I think we can see the cinema as reflecting, in the same kind of way, our own bloody and tragic century. This may seem strange for an art-form created largely in America, where whole cities have never been levelled to the ground, but it is not so hard to understand in the rest of the world—in Europe, Africa or Asia. Like Greek tragedy, cinema has continuously echoed the violence and terror of our century. At the same time, it has distanced itself from them. As Aristotle argued, narrative—or emplotment—distances art from the history it mirrors. It focuses on the ways in which actions are caused and have effects, so that the spectator can learn from them, can gain an understanding of events which may at first seem simply meaningless and arbitrary; and thus gather the practical wisdom necessary to survive and cope in turbulent times. My own reading of Aristotle is not so much that he thought tragedy purged the emotions—he mentions the word ‘catharsis’ just once in passing—but that he thought it enabled us to learn about history and how it works, even—especially—in its most frightening and overwhelming aspects: the fateful moments when hidden truths are revealed, when families and dynasties fall apart and the passions destroy public order. Narrative is interwoven with the shocks and peripeties of fortune.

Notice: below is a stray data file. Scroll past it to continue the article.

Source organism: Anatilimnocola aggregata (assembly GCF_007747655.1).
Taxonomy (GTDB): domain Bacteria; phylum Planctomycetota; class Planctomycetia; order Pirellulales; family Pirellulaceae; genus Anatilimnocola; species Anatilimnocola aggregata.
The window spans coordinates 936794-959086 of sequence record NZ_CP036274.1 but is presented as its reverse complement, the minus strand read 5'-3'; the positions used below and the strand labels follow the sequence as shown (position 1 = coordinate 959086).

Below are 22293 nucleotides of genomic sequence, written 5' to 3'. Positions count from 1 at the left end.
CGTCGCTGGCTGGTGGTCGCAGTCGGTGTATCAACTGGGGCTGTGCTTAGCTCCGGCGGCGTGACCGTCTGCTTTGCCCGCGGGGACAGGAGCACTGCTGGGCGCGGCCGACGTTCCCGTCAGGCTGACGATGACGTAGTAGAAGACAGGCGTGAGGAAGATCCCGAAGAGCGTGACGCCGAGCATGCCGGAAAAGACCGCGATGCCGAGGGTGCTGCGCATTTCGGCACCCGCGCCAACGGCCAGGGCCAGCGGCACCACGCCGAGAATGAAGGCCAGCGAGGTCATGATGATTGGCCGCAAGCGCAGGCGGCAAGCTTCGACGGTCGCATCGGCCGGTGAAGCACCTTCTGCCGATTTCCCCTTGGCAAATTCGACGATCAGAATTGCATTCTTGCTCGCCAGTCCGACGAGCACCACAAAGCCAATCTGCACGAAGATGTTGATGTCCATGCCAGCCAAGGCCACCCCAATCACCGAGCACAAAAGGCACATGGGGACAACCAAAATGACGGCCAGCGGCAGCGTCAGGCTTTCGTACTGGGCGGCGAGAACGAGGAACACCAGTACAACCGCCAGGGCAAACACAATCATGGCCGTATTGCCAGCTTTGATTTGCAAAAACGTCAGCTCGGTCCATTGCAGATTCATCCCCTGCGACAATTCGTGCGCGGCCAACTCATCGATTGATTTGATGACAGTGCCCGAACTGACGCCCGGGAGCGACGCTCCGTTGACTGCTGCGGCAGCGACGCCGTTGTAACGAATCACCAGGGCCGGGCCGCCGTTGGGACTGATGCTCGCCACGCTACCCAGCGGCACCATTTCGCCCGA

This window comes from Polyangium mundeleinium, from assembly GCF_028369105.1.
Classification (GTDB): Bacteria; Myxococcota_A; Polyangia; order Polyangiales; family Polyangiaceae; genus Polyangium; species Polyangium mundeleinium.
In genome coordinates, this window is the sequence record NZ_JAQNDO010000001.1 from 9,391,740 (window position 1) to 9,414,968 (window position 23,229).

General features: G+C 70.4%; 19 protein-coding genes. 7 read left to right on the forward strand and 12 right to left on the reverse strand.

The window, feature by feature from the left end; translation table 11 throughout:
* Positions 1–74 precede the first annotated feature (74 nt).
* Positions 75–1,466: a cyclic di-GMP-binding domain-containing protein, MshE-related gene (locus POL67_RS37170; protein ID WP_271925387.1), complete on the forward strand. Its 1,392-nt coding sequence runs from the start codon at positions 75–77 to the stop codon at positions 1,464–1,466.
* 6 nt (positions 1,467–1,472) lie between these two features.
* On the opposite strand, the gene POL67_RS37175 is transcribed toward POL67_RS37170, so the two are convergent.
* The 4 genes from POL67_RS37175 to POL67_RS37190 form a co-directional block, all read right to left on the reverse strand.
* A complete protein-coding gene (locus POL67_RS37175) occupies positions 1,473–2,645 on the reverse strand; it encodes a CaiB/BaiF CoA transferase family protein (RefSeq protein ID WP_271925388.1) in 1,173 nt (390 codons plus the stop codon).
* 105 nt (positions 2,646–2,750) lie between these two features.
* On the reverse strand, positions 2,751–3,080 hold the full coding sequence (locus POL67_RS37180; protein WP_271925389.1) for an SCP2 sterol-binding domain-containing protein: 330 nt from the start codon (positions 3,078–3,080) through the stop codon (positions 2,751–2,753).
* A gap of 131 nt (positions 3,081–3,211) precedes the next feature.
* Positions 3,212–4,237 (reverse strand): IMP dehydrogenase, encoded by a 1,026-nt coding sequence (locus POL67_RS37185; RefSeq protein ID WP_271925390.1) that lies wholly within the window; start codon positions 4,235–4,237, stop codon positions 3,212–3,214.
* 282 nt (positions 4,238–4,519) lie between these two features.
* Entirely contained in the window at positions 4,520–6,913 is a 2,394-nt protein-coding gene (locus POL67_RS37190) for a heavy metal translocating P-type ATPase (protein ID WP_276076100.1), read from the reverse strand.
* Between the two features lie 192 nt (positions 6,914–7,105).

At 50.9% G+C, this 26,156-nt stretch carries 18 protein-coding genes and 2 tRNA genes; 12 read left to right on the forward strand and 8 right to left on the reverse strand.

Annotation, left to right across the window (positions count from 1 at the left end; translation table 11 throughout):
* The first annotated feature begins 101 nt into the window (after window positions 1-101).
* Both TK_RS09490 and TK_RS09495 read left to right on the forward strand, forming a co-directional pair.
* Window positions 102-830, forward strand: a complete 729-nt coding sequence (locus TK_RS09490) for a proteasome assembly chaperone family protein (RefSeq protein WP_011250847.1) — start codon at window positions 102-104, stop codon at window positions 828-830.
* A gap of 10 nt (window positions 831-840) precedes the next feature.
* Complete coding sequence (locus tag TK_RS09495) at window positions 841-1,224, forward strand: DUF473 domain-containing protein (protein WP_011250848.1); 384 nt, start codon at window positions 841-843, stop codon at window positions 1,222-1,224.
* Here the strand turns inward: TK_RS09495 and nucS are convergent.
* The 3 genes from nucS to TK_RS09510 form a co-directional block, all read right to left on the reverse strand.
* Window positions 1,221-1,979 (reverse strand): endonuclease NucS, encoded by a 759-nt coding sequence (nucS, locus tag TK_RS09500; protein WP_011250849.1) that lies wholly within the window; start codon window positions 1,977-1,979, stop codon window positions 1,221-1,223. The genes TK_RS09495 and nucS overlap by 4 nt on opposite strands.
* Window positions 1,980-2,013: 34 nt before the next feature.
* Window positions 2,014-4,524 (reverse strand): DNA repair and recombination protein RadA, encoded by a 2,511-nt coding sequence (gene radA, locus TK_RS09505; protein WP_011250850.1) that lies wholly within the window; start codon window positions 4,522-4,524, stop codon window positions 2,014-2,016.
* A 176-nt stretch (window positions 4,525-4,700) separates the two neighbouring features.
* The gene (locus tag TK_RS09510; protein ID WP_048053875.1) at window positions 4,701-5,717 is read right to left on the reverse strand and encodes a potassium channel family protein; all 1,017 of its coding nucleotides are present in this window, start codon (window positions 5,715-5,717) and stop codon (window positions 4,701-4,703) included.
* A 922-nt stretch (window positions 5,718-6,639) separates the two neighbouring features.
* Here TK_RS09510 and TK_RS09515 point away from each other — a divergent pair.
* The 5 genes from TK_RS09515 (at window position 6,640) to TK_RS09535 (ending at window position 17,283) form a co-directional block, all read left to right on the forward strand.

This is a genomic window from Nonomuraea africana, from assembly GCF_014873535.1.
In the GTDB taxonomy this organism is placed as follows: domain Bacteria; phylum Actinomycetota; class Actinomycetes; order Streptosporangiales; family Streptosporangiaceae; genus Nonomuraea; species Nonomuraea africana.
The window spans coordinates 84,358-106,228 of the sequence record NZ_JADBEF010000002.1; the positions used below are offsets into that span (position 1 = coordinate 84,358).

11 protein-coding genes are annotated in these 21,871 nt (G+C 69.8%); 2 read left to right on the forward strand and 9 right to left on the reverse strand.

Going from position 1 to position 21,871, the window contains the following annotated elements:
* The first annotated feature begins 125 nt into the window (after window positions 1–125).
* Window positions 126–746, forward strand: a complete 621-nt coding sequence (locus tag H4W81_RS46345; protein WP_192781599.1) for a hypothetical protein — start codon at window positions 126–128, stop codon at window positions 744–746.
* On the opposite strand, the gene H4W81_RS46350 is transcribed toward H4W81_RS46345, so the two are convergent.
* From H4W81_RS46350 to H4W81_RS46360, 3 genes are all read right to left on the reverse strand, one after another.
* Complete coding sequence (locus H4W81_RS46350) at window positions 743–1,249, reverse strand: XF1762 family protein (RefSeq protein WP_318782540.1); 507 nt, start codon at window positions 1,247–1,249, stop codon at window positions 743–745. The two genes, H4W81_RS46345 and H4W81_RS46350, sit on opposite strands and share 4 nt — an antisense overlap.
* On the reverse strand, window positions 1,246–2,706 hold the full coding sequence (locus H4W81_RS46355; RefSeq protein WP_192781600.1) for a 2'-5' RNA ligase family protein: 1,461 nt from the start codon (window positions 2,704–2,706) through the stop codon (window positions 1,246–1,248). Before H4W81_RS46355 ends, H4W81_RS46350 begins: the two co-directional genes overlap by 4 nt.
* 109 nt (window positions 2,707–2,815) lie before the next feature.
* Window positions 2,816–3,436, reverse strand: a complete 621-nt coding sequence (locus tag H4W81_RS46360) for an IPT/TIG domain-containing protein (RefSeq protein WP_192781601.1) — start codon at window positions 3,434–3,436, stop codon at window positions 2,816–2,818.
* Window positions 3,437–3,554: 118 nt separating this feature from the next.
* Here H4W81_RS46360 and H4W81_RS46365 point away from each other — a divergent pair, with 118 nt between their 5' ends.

Paradoxically, I began to read Aristotle in order to understand the writings of his great antagonist, Bertolt Brecht. Brecht himself directly attacked the idea of an Aristotelian theatre, seeking to replace it with what he named ‘Epic’ theatre, but I now think his polemic was based on a common misunderstanding. Aristotle’s idea of tragedy was very far from the kind of psychologically involving theatre that Brecht attacked. Like his fiercest critic, Aristotle saw tragedy as essentially didactic and political. Brecht’s tragic vision of history, a vision shaped by World War, by successful and failed revolution, by the civil strife of the Weimar Period and the rise to power of Hitler, was not so very distant from that of Aristotle, shaped by Alexander of Macedon and the crisis of the Athenian polis. For Daney, cinema—true cinema—began with Hiroshima, Mon Amour, a film about our personal response to an immense historic tragedy. Resnais’s film became the measure against which all others were judged. It was in their relation to Hiroshima, Mon Amour that Daney came to see Rossellini and Godard as the great moral film-directors of our time, an epoch marked by the Holocaust, by the use and proliferation of weapons of unimaginable destruction, by endless episodes of violence and terror—in Algeria, in Cambodia, in France itself. As time went on, the historical and political context of the cinema became increasingly central to Daney’s writing about film, as he turned Godard’s maxim that travelling shots (mise en scène) are always a matter of morality into the touchstone of his critical reflection. Later, I shall have a little more to say about travelling shots.